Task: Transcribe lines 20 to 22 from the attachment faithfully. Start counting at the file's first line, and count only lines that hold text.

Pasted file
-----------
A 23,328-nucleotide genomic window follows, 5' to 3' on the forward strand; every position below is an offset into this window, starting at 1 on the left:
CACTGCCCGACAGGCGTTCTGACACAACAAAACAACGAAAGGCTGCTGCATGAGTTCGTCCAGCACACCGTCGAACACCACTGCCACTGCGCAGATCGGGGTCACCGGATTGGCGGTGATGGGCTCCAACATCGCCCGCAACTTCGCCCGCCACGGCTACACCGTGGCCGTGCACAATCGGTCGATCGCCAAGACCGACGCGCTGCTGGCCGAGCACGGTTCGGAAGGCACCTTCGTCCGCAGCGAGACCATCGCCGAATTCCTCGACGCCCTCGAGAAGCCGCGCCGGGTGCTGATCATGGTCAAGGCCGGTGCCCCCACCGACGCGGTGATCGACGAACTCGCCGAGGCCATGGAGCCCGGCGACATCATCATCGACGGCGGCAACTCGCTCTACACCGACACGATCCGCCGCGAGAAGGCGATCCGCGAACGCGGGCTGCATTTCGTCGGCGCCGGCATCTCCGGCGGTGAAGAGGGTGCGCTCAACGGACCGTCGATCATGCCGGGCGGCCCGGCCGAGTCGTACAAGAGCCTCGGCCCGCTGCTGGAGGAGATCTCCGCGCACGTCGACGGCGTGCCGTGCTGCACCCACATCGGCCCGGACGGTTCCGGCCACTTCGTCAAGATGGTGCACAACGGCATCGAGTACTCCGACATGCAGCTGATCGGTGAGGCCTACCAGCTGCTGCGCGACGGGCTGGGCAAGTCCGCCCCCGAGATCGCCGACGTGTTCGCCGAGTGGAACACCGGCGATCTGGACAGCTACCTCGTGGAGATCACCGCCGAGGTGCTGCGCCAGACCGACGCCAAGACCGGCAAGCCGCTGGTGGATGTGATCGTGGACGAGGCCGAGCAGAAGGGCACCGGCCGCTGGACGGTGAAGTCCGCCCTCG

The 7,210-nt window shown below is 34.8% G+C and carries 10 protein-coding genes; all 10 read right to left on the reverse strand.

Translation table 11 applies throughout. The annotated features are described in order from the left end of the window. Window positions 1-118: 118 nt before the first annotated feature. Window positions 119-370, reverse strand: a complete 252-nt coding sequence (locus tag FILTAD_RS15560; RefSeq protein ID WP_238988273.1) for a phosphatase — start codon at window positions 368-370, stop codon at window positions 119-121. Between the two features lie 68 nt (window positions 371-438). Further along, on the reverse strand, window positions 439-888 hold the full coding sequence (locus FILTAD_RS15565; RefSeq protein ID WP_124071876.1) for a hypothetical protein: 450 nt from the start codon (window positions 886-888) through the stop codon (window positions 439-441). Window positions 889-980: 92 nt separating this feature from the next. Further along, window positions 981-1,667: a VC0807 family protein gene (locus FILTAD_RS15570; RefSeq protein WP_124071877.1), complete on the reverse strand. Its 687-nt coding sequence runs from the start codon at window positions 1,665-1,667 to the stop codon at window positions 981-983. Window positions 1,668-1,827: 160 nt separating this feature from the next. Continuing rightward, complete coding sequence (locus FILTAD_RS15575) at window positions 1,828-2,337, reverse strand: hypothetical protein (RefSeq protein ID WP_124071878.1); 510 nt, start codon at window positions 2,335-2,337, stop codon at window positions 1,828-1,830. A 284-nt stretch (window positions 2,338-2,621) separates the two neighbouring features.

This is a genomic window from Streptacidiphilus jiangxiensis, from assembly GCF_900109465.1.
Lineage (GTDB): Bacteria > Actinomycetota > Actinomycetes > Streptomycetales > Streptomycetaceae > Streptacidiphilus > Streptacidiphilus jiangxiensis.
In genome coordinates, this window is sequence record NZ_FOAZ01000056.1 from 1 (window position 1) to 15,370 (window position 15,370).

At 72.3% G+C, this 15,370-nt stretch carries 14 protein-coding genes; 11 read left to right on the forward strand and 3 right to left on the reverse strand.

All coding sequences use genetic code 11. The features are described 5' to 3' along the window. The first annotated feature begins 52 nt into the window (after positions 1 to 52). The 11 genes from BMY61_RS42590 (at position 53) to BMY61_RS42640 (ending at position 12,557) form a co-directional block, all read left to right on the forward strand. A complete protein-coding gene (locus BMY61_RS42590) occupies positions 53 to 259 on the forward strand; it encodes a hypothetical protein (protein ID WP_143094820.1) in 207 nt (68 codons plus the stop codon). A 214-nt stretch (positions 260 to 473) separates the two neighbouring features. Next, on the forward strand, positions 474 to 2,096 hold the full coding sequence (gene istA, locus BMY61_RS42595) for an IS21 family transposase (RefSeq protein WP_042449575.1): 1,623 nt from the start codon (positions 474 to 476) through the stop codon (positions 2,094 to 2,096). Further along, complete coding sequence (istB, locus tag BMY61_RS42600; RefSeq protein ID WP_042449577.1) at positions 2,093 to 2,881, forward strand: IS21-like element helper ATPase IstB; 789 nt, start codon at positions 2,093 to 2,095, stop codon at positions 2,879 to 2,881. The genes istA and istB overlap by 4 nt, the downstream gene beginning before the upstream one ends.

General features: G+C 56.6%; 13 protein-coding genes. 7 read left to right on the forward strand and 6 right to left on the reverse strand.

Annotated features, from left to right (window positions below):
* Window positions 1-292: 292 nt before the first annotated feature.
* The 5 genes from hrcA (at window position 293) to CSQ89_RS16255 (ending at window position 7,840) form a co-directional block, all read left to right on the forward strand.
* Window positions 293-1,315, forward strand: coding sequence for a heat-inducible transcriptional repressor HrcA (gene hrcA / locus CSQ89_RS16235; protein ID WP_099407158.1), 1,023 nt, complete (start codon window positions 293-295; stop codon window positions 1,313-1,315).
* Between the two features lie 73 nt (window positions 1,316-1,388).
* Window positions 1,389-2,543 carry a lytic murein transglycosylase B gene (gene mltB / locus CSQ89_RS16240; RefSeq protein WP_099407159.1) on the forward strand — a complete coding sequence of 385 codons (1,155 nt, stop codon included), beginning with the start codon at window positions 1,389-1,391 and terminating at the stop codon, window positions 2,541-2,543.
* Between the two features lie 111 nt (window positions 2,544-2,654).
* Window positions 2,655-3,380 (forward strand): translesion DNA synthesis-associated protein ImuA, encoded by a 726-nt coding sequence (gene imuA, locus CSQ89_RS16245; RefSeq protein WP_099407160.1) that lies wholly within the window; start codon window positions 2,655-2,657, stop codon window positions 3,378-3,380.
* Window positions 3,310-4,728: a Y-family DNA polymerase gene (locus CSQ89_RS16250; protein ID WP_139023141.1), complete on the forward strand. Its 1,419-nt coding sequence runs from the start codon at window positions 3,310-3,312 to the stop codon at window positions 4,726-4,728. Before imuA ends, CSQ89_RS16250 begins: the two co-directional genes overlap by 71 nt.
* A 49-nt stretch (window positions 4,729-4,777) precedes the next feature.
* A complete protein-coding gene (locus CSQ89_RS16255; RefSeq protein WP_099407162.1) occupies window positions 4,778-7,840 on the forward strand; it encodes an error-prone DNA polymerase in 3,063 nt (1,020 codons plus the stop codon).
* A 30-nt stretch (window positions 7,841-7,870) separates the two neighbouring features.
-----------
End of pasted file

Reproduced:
* A 49-nt stretch (window positions 4,729-4,777) precedes the next feature.
* A complete protein-coding gene (locus CSQ89_RS16255; RefSeq protein WP_099407162.1) occupies window positions 4,778-7,840 on the forward strand; it encodes an error-prone DNA polymerase in 3,063 nt (1,020 codons plus the stop codon).
* A 30-nt stretch (window positions 7,841-7,870) separates the two neighbouring features.